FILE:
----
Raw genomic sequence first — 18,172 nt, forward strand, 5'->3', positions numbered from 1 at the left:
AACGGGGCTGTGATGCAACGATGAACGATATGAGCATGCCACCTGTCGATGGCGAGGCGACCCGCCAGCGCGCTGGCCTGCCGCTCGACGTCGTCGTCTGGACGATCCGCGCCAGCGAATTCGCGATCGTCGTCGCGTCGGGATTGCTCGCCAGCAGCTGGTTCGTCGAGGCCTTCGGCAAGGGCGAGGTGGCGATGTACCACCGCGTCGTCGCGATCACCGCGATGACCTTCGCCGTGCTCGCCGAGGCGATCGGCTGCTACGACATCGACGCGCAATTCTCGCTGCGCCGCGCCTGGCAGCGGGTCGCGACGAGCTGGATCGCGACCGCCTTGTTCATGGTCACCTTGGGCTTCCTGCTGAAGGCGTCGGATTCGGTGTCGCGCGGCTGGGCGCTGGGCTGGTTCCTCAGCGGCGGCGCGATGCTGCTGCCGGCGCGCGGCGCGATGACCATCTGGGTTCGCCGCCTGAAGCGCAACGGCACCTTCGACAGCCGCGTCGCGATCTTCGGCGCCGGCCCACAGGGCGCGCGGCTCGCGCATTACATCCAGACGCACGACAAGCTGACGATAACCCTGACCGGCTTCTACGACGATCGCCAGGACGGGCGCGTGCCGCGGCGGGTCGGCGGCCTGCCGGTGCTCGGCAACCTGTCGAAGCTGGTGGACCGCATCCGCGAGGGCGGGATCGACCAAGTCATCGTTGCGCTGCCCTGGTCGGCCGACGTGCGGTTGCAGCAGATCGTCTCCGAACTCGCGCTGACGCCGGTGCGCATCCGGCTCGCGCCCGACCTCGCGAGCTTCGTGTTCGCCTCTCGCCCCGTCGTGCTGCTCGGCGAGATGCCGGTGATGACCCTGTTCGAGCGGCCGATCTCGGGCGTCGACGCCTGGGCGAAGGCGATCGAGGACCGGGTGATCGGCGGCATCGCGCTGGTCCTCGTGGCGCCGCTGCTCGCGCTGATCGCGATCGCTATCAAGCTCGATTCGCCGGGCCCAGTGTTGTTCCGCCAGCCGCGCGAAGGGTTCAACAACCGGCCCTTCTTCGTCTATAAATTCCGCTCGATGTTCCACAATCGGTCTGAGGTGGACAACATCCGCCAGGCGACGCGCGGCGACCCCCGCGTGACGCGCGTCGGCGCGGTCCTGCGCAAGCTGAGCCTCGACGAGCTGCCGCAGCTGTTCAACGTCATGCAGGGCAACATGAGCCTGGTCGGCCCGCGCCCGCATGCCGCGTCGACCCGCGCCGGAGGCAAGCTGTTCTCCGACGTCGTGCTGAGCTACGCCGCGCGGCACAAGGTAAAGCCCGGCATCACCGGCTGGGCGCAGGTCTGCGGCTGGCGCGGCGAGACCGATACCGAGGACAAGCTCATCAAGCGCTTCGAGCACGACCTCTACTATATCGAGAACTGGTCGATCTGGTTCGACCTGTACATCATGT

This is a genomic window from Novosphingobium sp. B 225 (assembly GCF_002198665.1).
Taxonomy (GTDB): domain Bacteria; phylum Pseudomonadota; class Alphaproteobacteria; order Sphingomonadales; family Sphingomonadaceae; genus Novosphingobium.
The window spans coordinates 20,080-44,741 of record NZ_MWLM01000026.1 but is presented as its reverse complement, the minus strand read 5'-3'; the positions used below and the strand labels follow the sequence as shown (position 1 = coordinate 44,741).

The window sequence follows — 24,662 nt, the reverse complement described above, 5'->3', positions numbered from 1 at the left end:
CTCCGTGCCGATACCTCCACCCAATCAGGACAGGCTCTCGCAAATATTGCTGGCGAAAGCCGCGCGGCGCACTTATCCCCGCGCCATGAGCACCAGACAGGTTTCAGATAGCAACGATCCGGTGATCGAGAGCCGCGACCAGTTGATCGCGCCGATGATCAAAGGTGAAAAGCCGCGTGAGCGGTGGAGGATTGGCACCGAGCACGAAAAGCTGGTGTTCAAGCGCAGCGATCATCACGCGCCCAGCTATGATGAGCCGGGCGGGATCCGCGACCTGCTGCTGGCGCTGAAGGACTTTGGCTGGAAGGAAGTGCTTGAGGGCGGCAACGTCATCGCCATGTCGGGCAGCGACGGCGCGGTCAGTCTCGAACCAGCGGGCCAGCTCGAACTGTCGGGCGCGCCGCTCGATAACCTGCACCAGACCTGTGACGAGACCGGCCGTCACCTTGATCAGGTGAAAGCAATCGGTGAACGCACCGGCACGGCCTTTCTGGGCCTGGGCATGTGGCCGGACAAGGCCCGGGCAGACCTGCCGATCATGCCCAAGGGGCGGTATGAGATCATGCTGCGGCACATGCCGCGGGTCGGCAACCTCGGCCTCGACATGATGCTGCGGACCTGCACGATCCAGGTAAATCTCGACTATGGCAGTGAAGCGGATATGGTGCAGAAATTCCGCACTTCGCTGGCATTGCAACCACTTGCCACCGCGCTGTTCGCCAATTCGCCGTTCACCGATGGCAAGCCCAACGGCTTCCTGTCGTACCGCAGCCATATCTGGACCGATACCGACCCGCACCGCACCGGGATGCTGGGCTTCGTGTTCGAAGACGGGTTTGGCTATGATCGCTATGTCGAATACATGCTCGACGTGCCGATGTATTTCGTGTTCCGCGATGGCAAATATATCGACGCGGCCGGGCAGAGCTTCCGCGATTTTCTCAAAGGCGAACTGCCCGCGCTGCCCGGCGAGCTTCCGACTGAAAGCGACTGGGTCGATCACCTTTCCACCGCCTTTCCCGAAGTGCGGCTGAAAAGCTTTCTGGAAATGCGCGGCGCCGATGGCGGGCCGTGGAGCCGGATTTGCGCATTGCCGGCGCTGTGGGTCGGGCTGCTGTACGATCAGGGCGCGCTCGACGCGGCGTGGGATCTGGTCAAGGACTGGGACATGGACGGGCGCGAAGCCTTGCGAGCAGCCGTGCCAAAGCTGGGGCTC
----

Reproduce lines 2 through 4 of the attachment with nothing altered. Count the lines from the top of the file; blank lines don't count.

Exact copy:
AACGGGGCTGTGATGCAACGATGAACGATATGAGCATGCCACCTGTCGATGGCGAGGCGACCCGCCAGCGCGCTGGCCTGCCGCTCGACGTCGTCGTCTGGACGATCCGCGCCAGCGAATTCGCGATCGTCGTCGCGTCGGGATTGCTCGCCAGCAGCTGGTTCGTCGAGGCCTTCGGCAAGGGCGAGGTGGCGATGTACCACCGCGTCGTCGCGATCACCGCGATGACCTTCGCCGTGCTCGCCGAGGCGATCGGCTGCTACGACATCGACGCGCAATTCTCGCTGCGCCGCGCCTGGCAGCGGGTCGCGACGAGCTGGATCGCGACCGCCTTGTTCATGGTCACCTTGGGCTTCCTGCTGAAGGCGTCGGATTCGGTGTCGCGCGGCTGGGCGCTGGGCTGGTTCCTCAGCGGCGGCGCGATGCTGCTGCCGGCGCGCGGCGCGATGACCATCTGGGTTCGCCGCCTGAAGCGCAACGGCACCTTCGACAGCCGCGTCGCGATCTTCGGCGCCGGCCCACAGGGCGCGCGGCTCGCGCATTACATCCAGACGCACGACAAGCTGACGATAACCCTGACCGGCTTCTACGACGATCGCCAGGACGGGCGCGTGCCGCGGCGGGTCGGCGGCCTGCCGGTGCTCGGCAACCTGTCGAAGCTGGTGGACCGCATCCGCGAGGGCGGGATCGACCAAGTCATCGTTGCGCTGCCCTGGTCGGCCGACGTGCGGTTGCAGCAGATCGTCTCCGAACTCGCGCTGACGCCGGTGCGCATCCGGCTCGCGCCCGACCTCGCGAGCTTCGTGTTCGCCTCTCGCCCCGTCGTGCTGCTCGGCGAGATGCCGGTGATGACCCTGTTCGAGCGGCCGATCTCGGGCGTCGACGCCTGGGCGAAGGCGATCGAGGACCGGGTGATCGGCGGCATCGCGCTGGTCCTCGTGGCGCCGCTGCTCGCGCTGATCGCGATCGCTATCAAGCTCGATTCGCCGGGCCCAGTGTTGTTCCGCCAGCCGCGCGAAGGGTTCAACAACCGGCCCTTCTTCGTCTATAAATTCCGCTCGATGTTCCACAATCGGTCTGAGGTGGACAACATCCGCCAGGCGACGCGCGGCGACCCCCGCGTGACGCGCGTCGGCGCGGTCCTGCGCAAGCTGAGCCTCGACGAGCTGCCGCAGCTGTTCAACGTCATGCAGGGCAACATGAGCCTGGTCGGCCCGCGCCCGCATGCCGCGTCGACCCGCGCCGGAGGCAAGCTGTTCTCCGACGTCGTGCTGAGCTACGCCGCGCGGCACAAGGTAAAGCCCGGCATCACCGGCTGGGCGCAGGTCTGCGGCTGGCGCGGCGAGACCGATACCGAGGACAAGCTCATCAAGCGCTTCGAGCACGACCTCTACTATATCGAGAACTGGTCGATCTGGTTCGACCTGTACATCATGT

This is a genomic window from Novosphingobium sp. B 225 (assembly GCF_002198665.1).
Taxonomy (GTDB): domain Bacteria; phylum Pseudomonadota; class Alphaproteobacteria; order Sphingomonadales; family Sphingomonadaceae; genus Novosphingobium.